JEFFERSON CITY — Education officials from across Missouri joined Gov. Jay Nixon's call to rein in tax credits, asserting Wednesday that escalating incentives are diverting money from financially strapped schools and colleges.
Missouri House leaders accused Nixon of using educators as props and denounced the effort to curtail tax credits as a "horrible idea" that could harm the economy. They pledged it would not pass during the legislative session that ends in mid-May.
The stalemate highlights the difficulty that Missouri and other states face as they try to balance budgets hit hard by slumping tax revenues and rising spending demands.
Nixon, a Democrat who last year backed an expansion of state tax credits for businesses, now says tax incentives have grown so greatly that they are threatening other essential government functions. About $585 million of tax credits were redeemed last year — up 86 percent over the past decade, he said.
"Our commitment to public education must not be jeopardized by the rapid and unchecked growth of these programs," Nixon said at a news conference while flanked by about 70 teachers and administrators representing K-12 schools, community colleges and universities.
In Missouri's proposed budget for next year, elementary and secondary schools would receive flat state funding instead of the more than $100 million increase due under the state's school funding formula. Public colleges and universities would see funding cut roughly 5 percent; they have pledged not to raise undergraduate tuition in exchange for not being slapped with an even deeper cut.
"Public higher education is a pretty important priority, and (university leaders) would support a process that limits or otherwise critically examines the state tax dollars that are dedicated to tax credits," said Carolyn Mahoney, president of Lincoln University and of the state Council on Public Higher Education.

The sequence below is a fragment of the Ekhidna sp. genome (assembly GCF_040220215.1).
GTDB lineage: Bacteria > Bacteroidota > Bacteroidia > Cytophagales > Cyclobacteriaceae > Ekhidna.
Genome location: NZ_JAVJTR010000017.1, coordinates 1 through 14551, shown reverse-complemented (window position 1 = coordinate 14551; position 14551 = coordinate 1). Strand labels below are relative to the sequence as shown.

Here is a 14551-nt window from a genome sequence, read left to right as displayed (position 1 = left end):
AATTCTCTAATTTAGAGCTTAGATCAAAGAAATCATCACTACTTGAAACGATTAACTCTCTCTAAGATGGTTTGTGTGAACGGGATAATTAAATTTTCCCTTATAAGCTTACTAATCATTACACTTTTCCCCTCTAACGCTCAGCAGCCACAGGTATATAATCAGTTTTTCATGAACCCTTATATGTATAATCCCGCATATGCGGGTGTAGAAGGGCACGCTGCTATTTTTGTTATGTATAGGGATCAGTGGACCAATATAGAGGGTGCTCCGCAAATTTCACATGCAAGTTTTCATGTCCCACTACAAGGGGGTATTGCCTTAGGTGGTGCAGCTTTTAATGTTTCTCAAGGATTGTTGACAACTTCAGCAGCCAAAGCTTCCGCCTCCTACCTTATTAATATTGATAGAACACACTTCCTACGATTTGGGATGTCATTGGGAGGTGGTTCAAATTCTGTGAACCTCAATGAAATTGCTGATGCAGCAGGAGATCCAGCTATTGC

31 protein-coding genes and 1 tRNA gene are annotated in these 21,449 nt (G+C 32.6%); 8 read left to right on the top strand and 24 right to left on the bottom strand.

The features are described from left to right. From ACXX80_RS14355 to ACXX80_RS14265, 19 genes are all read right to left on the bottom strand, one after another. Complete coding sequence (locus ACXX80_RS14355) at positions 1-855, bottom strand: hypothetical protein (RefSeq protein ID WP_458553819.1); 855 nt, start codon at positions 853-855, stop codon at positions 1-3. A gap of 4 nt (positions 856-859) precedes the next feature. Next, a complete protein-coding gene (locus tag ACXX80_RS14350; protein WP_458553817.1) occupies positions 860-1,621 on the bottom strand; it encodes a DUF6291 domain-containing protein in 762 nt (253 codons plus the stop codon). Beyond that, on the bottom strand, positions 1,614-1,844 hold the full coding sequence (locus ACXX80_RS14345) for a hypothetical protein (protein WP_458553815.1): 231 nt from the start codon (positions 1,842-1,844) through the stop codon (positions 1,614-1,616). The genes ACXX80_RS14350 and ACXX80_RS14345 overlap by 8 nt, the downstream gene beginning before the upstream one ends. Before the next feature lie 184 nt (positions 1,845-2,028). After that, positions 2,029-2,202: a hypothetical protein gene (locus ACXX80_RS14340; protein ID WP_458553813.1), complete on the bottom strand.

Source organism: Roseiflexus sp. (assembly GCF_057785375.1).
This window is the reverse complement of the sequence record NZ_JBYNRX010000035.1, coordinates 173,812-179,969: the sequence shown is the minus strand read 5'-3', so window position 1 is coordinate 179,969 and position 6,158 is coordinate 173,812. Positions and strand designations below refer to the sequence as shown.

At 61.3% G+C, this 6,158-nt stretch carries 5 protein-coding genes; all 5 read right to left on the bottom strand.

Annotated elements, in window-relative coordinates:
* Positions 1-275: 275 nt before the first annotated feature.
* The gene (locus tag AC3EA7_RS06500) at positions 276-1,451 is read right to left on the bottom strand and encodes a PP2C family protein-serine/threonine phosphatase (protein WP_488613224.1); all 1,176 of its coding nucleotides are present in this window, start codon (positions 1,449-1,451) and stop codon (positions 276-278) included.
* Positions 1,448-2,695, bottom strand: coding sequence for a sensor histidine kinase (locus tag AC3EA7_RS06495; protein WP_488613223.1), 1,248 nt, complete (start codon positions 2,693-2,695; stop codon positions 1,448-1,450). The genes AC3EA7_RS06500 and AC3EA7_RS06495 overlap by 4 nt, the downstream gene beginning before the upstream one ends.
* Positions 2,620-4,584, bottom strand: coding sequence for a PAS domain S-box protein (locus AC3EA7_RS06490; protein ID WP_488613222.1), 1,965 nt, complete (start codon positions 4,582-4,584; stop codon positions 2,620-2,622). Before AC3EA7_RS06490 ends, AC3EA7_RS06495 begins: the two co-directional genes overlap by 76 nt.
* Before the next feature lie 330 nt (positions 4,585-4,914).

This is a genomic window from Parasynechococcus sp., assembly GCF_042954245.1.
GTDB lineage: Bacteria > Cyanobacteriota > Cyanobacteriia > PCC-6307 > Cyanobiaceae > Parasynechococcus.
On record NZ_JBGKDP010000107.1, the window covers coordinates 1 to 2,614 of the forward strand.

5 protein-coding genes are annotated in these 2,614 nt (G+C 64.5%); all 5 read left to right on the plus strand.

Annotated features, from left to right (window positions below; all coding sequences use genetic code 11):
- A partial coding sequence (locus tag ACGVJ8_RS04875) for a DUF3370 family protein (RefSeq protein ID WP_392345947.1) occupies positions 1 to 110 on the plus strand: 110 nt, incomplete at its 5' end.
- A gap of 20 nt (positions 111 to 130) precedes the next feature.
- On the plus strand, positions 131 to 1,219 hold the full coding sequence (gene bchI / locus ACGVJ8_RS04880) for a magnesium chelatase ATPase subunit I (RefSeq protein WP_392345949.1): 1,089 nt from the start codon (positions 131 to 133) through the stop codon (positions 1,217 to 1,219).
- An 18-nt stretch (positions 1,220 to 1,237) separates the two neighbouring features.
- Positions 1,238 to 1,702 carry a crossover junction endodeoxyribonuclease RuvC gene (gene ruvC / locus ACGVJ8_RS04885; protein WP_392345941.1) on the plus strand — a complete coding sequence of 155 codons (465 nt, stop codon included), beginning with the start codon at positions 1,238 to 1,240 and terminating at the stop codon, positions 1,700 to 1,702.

"Every dollar that goes to tax credits is a dollar that does not go to public education," added Chris Guinther, a special education teacher in St. Charles County who is president of the Missouri chapter of the National Education Association.
Other state chapters of the teachers union — including in Illinois, Michigan and Wisconsin — also are backing efforts for a balanced approach to tax, economic development and education funding policies, Guinther said.
To free up money in future budgets, Nixon's administration proposed last month to cap Missouri's annual authorization of tax credits at $314 million. His plan also would reorganize the state's roughly 60 tax credit programs under six general categories, with greater flexibility for the Department of Economic Development to decide how much should be spent in each area.
Some Republican senators have been pushing for two years to limit Missouri's tax credits. One of their proposals would give greater authority to legislative budget writers to determine how much to allot to each program.
But moments after Nixon concluded his event, Republican House leaders pledged to stand firm against efforts by Nixon and senators to significantly curtail tax credits.
"It's unfortunate that the governor has used educational leaders from across the state as props and as a pawn for his power grab on tax credit reform," said House Majority Leader Steven Tilley, R-Perryville.
House Speaker Ron Richard, R-Joplin, said it would "send shock waves through the whole economy" if the Legislature were to sharply reduce tax credits or make them subject to the annual budgeting process. Businesses and developers would face uncertainty over their financing and thus be less likely to proceed with projects, he said.
Almost immediately after Nixon's news conference, the House endorsed a bill extending the life of a tax credit for contributions to crisis pregnancy centers. On Tuesday, the House endorsed a bill that would authorize new tax incentives for large collegiate or amateur sports events held in Missouri.
Republican House leaders said they preferred to study potential tax credit changes for the 2011 legislative session and conduct a cost-benefit analysis of each program.
But Nixon said now is the time to act.
"With term limits snuffing out a significant number of folks (in the November elections), this is the moment, this is the time in which you have the most experience," Nixon said.